Person:Henry Tudor (29)

King Henry VIII of England
m. 11 Jun 1509
  1. England Tudor1510 -
  2. Henry Tudor1510/11 - 1510/11
  3. Henry Tudor1514 - 1514
  4. Queen Mary of England1516 - 1558
  5. Ethelreda Tudor1518 -
  • HKing Henry VIII of England - 1547
  • WAnne Boleynbet 1501 and 1507 - 1536
m. 1533
  1. Elizabeth I , of England1533 - 1603
  • HKing Henry VIII of England - 1547
  • WJane Seymour1507 - 1537
m. 1536
  1. Edward VI , of England1537 - 1553
m. 1540
  • HKing Henry VIII of England - 1547
  • WAnne of Cleves1515/16 - 1557
m. 1540
m. 1543
  1. Henry FitzRoy, 1st Duke of Richmond and Somerset1519 - 1536
Facts and Events
Name King Henry VIII of England
Alt Name Henry Tudor
Gender Male
Birth[1] 28 Jun 1491 Greenwich, Kent, EnglandHouse of Tudor
Marriage 11 Jun 1509 Greenwich, Kent, EnglandGreenwich Palace
to Catherine of Aragon
Marriage 1533 to Anne Boleyn
Marriage 1536 to Jane Seymour
Marriage 1540 to Catherine Howard
Marriage 1540 to Anne of Cleves
Marriage 1543 to Queen Catherine Parr
Marriage  Cohabitation without marriage formalities?  
to Elizabeth Blount
Death[1] 28 Jan 1547 Westminster, Middlesex, EnglandWestminster Palace
Other?  Speculative family?: Unknown and Agnes Blewett (1) 
Burial[2] St. George's Chapel, Windsor, Berkshire, England

the text in this section is copied from an article in Wikipedia

Henry VIII (28 June 1491 – 28 January 1547) was King of England from 21 April 1509 until his death. He was Lord, and later assumed the Kingship, of Ireland, as well as continuing the nominal claim by the English monarchs to the Kingdom of France. Henry was the second monarch of the Tudor dynasty, succeeding his father, Henry VII.

Besides his six marriages, Henry VIII is known for his role in the separation of the Church of England from the Roman Catholic Church. Henry's struggles with Rome led to the separation of the Church of England from papal authority, the Dissolution of the Monasteries, and his own establishment as the Supreme Head of the Church of England. Yet he remained a believer in core Catholic theological teachings, even after his excommunication from the Roman Catholic Church. Henry oversaw the legal union of England and Wales with the Laws in Wales Acts 1535 and 1542.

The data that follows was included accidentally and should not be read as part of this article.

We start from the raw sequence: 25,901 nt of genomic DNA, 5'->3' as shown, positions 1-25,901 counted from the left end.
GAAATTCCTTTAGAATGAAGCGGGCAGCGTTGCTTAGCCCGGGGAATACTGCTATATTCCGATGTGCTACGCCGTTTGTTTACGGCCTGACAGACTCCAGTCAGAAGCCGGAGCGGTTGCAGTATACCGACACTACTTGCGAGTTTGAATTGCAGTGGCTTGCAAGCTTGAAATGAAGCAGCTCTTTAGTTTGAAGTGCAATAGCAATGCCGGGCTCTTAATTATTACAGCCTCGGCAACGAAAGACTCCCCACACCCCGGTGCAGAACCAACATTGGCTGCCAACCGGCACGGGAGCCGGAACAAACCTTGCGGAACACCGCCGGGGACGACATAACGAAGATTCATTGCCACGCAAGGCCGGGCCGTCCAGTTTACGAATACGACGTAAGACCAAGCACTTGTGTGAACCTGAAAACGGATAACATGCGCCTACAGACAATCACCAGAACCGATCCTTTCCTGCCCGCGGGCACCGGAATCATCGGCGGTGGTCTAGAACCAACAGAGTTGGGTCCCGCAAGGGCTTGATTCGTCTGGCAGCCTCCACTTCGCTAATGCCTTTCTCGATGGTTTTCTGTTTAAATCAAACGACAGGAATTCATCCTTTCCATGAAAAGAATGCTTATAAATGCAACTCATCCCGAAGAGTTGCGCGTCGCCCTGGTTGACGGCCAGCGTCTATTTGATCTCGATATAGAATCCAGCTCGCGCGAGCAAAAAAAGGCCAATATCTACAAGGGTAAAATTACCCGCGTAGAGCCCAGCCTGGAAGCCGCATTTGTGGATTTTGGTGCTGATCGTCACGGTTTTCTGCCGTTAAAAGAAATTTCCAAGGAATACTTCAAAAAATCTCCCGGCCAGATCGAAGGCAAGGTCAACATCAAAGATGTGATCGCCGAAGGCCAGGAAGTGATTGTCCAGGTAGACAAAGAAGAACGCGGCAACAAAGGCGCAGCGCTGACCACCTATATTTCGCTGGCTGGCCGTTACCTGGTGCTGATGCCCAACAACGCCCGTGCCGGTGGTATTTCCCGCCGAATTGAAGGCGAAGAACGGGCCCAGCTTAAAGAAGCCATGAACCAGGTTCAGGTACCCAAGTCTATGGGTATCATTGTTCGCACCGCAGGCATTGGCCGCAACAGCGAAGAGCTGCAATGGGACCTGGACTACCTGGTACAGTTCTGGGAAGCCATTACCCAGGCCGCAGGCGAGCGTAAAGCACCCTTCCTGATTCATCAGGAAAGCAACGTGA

In 1513, the new king allied with the Holy Roman Emperor, Maximillian I, and invaded France with a large, well-equipped army, but achieved little at a considerable financial cost. Maximillian, for his part, used the English invasion to his own ends, and this prejudiced England's ability to defeat the French. This foray would prove the start of an obsession for Henry, who invaded again in 1544. This time, Henry's forces captured the important city of Boulogne, but again the Holy Roman Emperor, Charles V, supported Henry only as long as he needed to and England, strained by the enormous cost of the war, ransomed the city back for peace.

His contemporaries considered Henry in his prime to be an attractive, educated and accomplished king, and he has been described as "one of the most charismatic rulers to sit on the English throne". Besides ruling with considerable power, he also engaged himself as an author and composer. His desire to provide England with a male heir – which stemmed partly from personal vanity and partly because he believed a daughter would be unable to consolidate the Tudor dynasty and the fragile peace that existed following the Wars of the Roses – led to the two things for which Henry is most remembered: his six marriages and the English Reformation. Henry became morbidly obese and his health suffered, contributing to his death in 1547. He is frequently characterised in his later life as a lustful, egotistical, harsh, and insecure king. He was succeeded by his son Edward VI.

Disputed Lineages

The paternity of Richard Edwardes is a matter of active dispute. The candidates being Thomas Edwardes and Henry VIII. See this discussion.

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  1. 1.0 1.1 Henry VIII of England, in Wikipedia: The Free Encyclopedia. (Online: Wikimedia Foundation, Inc.).
  2. Henry VIII, in Find A Grave.
  3.   Henry VIII Tudor, King of England, in Lundy, Darryl. The Peerage: A genealogical survey of the peerage of Britain as well as the royal families of Europe.
  4.   Cokayne, George Edward, and Vicary Gibbs; et al. The complete peerage of England, Scotland, Ireland, Great Britain and the United Kingdom, extant, extinct, or dormant [2nd ed.]. (London: St. Catherine Press, 1910-59), Volume 3 page 175, Volume 3 pages 442 and 443.